Forum Archive : Tournaments

Newbie questions

From:   Donald Kahn
Date:   29 October 1999
Subject:   Re: newbie questions about backgammon tourneys

Edward Collins wrote:
> I've played in dozens and dozens of chess tournaments in the past five
> years, but I have yet to play in a single backgammon tourney.  My
> longtime interest in backgammon has recently been renewed and I'd
> definitely like to play in one some day.  I have a couple of what are
> probably considered "newbie" questions:
> 1) Does everyone record their moves like we do in chess tourneys?  Even
>    when I was a kid I started recording my moves in my chess games, even
>    when I was playing offhand chess games.  Any yet I don't think (heck,
>    I'm SURE of it) that I've EVER recorded one of my backgammon games.
>    It seems as if it would take considerably longer (and more work) to
>    record a backgammon game than to record a chess game.  True?

I don't think it would take very much longer even if the players
recorded, but it is very seldom done, except in the semifinals and
finals of important tournaments, and then it is done by an observer,
so that it does not delay the game at all.

> 2) Does one use a "chess clock" when playing in backgammon tourneys?  In
>    chess tourneys we're given x amount of minutes to make x amount of
>    moves.  I'm curious if there is any kind of a time limit when playing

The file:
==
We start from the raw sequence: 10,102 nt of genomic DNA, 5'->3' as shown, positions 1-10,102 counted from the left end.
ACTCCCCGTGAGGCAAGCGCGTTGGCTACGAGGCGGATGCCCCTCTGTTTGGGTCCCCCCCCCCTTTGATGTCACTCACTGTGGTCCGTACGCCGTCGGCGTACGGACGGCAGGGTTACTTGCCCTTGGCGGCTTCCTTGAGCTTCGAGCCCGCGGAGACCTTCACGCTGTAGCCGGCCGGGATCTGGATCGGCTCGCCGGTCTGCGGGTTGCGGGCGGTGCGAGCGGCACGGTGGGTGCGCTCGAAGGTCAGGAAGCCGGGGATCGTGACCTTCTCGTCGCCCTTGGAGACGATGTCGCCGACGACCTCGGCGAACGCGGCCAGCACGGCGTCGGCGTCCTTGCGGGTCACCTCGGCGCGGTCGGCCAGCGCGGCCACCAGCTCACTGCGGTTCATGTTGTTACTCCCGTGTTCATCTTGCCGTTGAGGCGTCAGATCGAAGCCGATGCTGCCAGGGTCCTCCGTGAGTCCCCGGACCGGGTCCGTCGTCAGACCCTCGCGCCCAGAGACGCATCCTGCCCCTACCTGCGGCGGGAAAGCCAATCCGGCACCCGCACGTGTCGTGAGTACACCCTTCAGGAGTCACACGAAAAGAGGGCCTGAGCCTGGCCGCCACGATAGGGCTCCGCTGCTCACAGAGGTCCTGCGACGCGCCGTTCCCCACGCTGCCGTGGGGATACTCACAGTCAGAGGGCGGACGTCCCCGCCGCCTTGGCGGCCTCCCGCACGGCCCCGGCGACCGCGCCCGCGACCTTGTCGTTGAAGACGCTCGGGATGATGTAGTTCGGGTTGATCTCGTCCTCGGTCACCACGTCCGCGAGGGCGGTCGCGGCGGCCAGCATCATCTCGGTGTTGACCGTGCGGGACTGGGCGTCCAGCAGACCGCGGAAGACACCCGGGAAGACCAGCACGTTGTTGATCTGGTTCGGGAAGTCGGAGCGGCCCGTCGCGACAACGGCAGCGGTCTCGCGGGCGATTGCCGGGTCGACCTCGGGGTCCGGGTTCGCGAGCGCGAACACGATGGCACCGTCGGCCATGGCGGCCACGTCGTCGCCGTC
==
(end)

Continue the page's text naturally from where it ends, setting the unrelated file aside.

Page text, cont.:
>    backgammon in local tourneys.

A few important tournaments have adopted the use of the chess clock.
Time is alloted depending on the "target" score to be reached.

> 3) How often do arguments arise when playing?  For example, when playing
>    offhand games, every now and then I misread the dice.  I'll make a
>    move as if the dice were 6-3 when in reality they were 6-4.  If I make
>    my move and then pick up the dice before my opponent can stop me, it's
>    hard to prove, one way or the other, that I did indeed roll a 6-4.
>    I'm curious how often disputes arise in backgammon games.  (Chess
>    disputes are very rare.)

Unless dealing with an out-and-out cheat, which are now rare, one
hardly ever sees a disputed move.

> 4) How many matches does does a typical tournament consist of and how
>    long do they last?  By comparison, a typical weekend chess tourney,
>    held over three days, may consist of just 5 games. (One on Friday
>    night, two games on Saturday and two on Sunday.)  Larger tourneys,
>    held over holiday weekends, usually are a little bit longer.  Each
>    game usually lasts between three and five hours although they can also
>    be shorter or longer, depending upon the game and the players.)

The number of matches to be played depends of course on the number of
entrants.  Very typical in a good tourament is 6 matches in the "main
event", which therefore accommodates up to 64 players.  Those
eliminated play in a consolation event.  The best application of the
latter is the "progressive" consolation, where players are placed in
the consolation draw with a degree of advancement depanding on how
many rounds they won in the main event.

A six round event in a 3-day format will usually have 2 rounds the
first day, usually 15 or 17 points.

On the second day play the 3rd and 4th rounds of the main event, 19
and or 21 points, and start the consolation.  Play should start early
and continue until they are only four players left in both the main
and the conso.

On the third day the semis and finals of these are played, 23 or 25 in
the main event, 15 or 17 in the conso.  Everybody else plays in a 5
point series "last chance."  Money prizes are usually given to four
each from the main and conso, and two in the last chance.